Central Dogma: Nature vs Nurture

As promised yesterday, students received the first 15 minutes of class to complete their quiz from yesterday.  After the quiz, we transitioned to the final segment of Central Dogma: traits.  We reviewed the key vocabulary concepts associated with Central Dogma and introduced the vocabulary word phenotype (the set of an organism’s observable characteristics).  We discussed how we are born with some traits (nature) while others we acquire during our lifetime (nurture).  Students learned about how scientists study the origin of traits through twin studies, and we watched a short video (below) where twin sisters raised in very different environments were studied after being separated for 35 years.  Students then worked in small groups to debate whether a list of traits provided on a worksheet are inherited via nature, nurture, or both.  The activity was so engaging we will allocated additional time tomorrow to complete the work.

Updated 2/19/16: After meeting in groups of 2-3 yesterday, students were challenged to identify other small groups of people they haven’t worked with recently and who might have different ways of thinking about how traits are inherited.  After 15 minutes of respectful scientific debate, students returned to their seats and took the remaining 30 minutes of class to respond to the following writing prompt:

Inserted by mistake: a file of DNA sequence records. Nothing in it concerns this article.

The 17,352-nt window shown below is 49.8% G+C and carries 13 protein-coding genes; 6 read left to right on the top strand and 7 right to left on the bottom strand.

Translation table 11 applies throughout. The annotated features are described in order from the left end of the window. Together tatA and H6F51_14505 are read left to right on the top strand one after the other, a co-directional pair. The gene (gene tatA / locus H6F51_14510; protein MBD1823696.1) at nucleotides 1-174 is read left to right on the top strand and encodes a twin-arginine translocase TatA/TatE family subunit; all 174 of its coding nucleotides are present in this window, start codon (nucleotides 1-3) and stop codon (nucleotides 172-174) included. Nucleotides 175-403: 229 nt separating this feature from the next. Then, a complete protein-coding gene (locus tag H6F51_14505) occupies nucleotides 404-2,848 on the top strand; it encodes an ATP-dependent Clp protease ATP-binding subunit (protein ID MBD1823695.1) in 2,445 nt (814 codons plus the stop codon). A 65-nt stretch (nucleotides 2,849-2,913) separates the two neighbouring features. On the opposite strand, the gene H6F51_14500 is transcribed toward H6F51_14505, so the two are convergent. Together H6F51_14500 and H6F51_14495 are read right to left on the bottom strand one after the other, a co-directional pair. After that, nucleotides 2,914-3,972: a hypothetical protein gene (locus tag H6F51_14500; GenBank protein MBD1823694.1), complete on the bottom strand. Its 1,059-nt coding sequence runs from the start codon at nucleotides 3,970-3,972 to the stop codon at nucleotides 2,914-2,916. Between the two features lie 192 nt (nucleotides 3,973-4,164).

Identify a trait you marked as being inherited through both nature and nurture.  Write a clear explanation supporting your position.  Include evidence! 

If someone were to disagree with you, what might they argue (counter-argument)?  Explain what evidence you have (or what evidence you might need) to defend your claim.

At the end of class, students turned in both the written response as well as the traits worksheet.


Weather: Charles’s Law

We formally connected observations about the relationship between temperature and volume by introducing Charles’s Law.  The Lesson 54 PowerPoint includes the definition of Charles’s Law and introduces k, the proportionality constant.  We worked through the ChemCatalyst and watched a few minutes of a YouTube video showing a lava lamp in action:

We sketched out a before/during/after model of how a lava lamp works and the white board notes are shown below.  Students then practiced working through Charles’s Law by completing the Lesson 54 Worksheet.  For homework, students were assigned textbook questions 1 and 7 (or Notes).